Maison Air et Lumière. Pic by Adam Mørk for VELUX.

Altogether there are promising avenues for combining choice architecture and sustainable building design that make more healthy, comfortable indoor spaces for people, while basically offering a “learning by doing”…or “learning by living” approach to sustainable consumption.


Lara Anne Hale is an industrial postdoc fellow with VELUX and Copenhagen Business School’s Governing Responsible Business World Class Research Environment. The 3-year project is part of Realdania’s Smart Buildings & Cities cluster within BLOXHUB’s Science Forum. It builds upon her PhD work on experimental standards for sustainable building to look at the business model innovation process in organizations’ adaptation to the smart building business. Follow her on Twitter.
 Pic by Kate Ausburn (Unsplash), edited by BOS.

Bold Businesses wanted for transformative Deep Retrofit – The CBS Student and Innovation House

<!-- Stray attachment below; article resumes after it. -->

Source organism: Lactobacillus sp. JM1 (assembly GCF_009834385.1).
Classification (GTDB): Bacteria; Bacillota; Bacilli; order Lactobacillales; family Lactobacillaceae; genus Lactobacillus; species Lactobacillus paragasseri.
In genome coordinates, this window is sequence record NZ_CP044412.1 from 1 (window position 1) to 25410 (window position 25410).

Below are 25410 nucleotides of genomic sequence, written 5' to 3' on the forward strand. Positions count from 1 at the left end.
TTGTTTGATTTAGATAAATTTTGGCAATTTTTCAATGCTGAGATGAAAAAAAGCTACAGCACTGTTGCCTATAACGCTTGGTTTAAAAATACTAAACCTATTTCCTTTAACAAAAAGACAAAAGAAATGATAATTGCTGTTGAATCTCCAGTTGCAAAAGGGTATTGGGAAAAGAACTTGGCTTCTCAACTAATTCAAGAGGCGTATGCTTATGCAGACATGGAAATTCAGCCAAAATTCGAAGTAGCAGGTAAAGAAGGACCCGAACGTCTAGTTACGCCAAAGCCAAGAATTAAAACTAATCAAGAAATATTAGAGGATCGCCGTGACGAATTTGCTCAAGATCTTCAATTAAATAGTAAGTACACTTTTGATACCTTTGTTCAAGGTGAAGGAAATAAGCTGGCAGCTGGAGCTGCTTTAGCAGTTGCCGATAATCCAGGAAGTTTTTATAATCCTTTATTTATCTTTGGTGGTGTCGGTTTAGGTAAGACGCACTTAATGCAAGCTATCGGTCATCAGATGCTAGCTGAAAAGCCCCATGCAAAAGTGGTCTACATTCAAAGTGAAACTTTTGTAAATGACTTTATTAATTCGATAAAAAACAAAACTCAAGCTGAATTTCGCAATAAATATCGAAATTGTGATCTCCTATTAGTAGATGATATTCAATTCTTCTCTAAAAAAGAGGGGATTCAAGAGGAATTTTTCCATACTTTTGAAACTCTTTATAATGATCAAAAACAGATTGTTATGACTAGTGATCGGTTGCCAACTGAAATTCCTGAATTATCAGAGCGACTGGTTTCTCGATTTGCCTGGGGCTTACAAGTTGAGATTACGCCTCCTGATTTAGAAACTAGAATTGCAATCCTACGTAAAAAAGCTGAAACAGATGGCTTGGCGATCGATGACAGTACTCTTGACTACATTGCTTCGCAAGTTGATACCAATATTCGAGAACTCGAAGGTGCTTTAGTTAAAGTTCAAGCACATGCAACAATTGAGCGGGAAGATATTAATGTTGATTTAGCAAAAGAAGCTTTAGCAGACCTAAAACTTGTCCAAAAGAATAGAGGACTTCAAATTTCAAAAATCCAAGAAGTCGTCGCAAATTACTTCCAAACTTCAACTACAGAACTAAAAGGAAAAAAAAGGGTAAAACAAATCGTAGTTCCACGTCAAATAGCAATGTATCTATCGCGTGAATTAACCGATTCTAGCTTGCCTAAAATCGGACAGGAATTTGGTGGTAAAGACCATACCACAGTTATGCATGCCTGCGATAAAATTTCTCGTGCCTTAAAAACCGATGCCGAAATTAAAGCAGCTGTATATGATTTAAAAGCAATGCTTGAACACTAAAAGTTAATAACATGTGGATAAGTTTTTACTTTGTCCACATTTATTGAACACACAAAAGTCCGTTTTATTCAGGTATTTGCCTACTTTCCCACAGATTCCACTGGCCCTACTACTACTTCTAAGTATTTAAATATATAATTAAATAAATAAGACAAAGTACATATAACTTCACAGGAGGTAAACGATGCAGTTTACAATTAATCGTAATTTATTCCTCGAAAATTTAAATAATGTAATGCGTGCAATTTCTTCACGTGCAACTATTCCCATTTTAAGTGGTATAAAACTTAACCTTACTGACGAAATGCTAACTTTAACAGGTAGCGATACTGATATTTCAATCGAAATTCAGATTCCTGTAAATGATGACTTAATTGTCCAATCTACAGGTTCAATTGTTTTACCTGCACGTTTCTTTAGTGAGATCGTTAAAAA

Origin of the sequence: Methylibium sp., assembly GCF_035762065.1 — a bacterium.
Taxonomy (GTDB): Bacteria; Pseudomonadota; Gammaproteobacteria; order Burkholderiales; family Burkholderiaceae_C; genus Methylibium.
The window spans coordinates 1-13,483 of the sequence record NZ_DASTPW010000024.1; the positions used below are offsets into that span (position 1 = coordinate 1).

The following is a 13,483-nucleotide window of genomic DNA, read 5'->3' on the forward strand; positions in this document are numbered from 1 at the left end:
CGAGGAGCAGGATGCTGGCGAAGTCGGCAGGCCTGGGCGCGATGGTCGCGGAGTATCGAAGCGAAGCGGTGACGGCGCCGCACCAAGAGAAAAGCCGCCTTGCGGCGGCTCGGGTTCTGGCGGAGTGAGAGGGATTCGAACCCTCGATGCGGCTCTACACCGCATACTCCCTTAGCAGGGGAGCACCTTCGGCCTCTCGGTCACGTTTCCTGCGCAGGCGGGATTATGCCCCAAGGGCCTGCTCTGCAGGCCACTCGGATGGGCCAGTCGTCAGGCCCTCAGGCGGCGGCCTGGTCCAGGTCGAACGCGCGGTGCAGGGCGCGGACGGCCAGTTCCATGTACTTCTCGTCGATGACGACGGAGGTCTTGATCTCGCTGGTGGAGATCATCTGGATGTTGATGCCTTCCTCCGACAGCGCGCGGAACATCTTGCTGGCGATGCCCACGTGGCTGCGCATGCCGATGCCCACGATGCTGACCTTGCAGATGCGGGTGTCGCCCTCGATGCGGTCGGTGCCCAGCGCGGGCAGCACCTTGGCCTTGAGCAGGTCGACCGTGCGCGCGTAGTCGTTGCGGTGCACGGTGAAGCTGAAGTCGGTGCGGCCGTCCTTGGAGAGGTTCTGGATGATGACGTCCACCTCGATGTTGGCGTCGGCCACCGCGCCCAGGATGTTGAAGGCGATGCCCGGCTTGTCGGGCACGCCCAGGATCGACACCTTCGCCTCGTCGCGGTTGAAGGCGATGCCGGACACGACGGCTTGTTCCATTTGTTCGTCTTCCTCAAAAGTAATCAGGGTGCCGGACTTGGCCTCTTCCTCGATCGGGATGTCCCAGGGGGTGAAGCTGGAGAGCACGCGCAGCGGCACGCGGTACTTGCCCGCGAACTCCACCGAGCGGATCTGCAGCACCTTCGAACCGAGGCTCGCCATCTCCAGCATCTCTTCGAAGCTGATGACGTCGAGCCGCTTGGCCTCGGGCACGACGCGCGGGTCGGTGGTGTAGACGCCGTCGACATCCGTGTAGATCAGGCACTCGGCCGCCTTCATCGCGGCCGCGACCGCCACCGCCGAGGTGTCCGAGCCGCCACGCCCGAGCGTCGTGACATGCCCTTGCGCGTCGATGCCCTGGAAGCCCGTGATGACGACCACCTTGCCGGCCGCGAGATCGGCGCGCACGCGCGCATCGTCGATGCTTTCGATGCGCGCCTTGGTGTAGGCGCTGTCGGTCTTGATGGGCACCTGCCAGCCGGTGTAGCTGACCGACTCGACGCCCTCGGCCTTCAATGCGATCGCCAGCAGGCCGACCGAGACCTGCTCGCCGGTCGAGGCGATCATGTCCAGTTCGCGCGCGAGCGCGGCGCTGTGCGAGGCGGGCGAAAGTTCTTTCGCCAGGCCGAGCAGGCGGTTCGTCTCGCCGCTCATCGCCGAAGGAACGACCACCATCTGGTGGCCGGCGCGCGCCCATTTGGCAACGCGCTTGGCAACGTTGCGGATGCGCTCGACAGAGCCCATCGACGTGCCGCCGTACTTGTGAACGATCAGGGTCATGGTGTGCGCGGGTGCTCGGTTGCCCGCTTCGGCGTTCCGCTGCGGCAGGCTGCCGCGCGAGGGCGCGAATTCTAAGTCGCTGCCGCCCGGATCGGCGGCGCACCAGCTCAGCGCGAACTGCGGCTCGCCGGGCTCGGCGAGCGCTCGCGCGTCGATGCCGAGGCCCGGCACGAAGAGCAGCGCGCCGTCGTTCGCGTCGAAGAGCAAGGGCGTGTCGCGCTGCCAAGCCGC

By Kristjan Jespersen and Anne Marie Engtoft Larsen.

We live in times of change. Society is quickly evolving in every aspect, facing us with global ecological, economic, human and social challenges. To overcome these perils students must play a key role in formulating and developing the necessary solutions needed to curb these complex future challenges. Its is crucial that, during their studies, students are given the tools needed in a thriving, thought-provoking and ambitious framework in which they can question the status quo and develop world-class innovations with long lasting impact.

Why student engagement matters

The Copenhagen Business School (CBS) has a longstanding tradition of such student engagement. Students at both the undergraduate and graduate levels are actively engaged in various ways (internships, community service learning, entrepreneurship, student organisations, research, etc.) with many communities outside the campus. While many activities are formally initiated through university associations, the vast majority of activities are initiated independently. Students build upon the lessons learned in the classroom with such real-world experiences.